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"Shooting Wagons" - Pea Ridge National Battlefield, Garfield, AR
Posted by: Groundspeak Premium Member YoSam.
N 36° 27.231 W 094° 03.022
15S E 405876 N 4034801
Quick Description: In modern re arraignments I think this stop has been changed.
Location: Arkansas, United States
Date Posted: 1/26/2015 8:36:16 AM
Waymark Code: WMN9NN
Published By: Groundspeak Premium Member arkansas stickerdude
Views: 0

Long Description:

County of marker: Benton County
Location of marker: Military Rd., stop 5, Pea Ridge National Battlefield
Marker erected by: national Park Service

Marker text"

"SHOOTING WAGONS"
Nearby, the morning of March 7, 1862, Cherokees under General Albert Pike helped capture three Union "shooting wagons," as the Indians called cannons


"Confederate Maj. Gen. Earl Van Dorn had been appointed overall commander of the Trans-Mississippi District to quell a simmering conflict between competing generals Sterling Price of Missouri and Benjamin McCulloch of Texas. Van Dorn's Army of the West totaled approximately 16,000 men, which included 800 Indian troops, Price's contingents from the Missouri State Guard and other Missouri units transferring to Confederate service, and McCulloch's contingent of cavalry, infantry and artillery from Texas, Arkansas, Louisiana and Missouri" ~ Wikipedia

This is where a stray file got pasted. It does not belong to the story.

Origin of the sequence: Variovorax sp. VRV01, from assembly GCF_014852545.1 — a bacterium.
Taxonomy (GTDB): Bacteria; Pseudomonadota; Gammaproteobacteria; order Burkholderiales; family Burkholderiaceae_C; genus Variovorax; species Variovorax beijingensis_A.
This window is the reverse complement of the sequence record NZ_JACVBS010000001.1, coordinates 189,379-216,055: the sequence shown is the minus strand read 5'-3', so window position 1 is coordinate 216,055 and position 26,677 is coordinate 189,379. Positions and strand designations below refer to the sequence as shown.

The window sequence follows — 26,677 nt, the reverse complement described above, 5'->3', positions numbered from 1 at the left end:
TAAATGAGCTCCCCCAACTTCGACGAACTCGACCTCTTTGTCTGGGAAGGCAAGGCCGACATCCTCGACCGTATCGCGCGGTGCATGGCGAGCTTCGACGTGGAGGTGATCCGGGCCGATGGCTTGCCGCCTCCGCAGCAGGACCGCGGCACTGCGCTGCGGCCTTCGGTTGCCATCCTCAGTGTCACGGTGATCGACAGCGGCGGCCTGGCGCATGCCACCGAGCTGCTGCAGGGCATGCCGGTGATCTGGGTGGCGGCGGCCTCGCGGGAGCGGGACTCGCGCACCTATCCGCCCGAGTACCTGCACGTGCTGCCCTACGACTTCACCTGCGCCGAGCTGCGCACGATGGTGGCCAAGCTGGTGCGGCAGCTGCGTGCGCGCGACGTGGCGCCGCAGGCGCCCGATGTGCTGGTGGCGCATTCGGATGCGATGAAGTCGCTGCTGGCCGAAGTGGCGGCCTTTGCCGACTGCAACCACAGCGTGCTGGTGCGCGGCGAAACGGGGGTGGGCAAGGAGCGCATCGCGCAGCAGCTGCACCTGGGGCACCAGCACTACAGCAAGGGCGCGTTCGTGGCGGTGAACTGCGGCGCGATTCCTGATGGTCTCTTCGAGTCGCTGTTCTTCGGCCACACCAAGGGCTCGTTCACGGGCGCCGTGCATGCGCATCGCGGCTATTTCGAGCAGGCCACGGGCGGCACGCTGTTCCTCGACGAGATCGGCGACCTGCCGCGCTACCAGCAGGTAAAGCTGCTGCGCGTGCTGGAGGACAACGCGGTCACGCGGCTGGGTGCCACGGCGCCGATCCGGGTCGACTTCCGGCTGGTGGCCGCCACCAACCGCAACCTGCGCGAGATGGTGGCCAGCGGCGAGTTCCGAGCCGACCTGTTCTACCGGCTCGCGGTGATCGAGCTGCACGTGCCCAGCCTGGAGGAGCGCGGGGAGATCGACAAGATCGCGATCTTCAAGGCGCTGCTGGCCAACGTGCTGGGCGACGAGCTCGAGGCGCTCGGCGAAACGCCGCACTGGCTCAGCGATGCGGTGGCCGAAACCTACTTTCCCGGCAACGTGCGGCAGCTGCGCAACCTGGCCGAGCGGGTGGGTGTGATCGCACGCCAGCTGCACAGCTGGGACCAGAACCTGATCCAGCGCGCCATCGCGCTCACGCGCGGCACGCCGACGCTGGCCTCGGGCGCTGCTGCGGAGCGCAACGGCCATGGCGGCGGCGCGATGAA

"Van Dorn called on Brig. Gen. Albert Pike, who commanded American Indian troops in the Indian Territory, to join him. Van Dorn ignored the fact that, by treaty, these troops were not to fight outside the territory. Just before the battle, Pike joined him with nearly nine hundred men of the First Cherokee Mounted Rifles and the Second Cherokee Mounted Rifles.

"American Indian troops helped Van Dorn's cavalry attack a Union battery and supporting Federal cavalrymen on Foster's Farm, near the village of Leetown, Arkansas, on March 7. They drove off a small column of the Third Iowa Cavalry, as the white troops captured the battery position. Pike had difficulty regaining control of his troops near the captured guns, as the swirl of battle shifted elsewhere. Some of the Cherokees killed wounded Union soldiers, and scalped at least eight of them, before order was restored." ~ Oklahoma Historical Society

Link to Marker: [Web Link]

History of Marker:
please see above


Additional Parking: Not Listed

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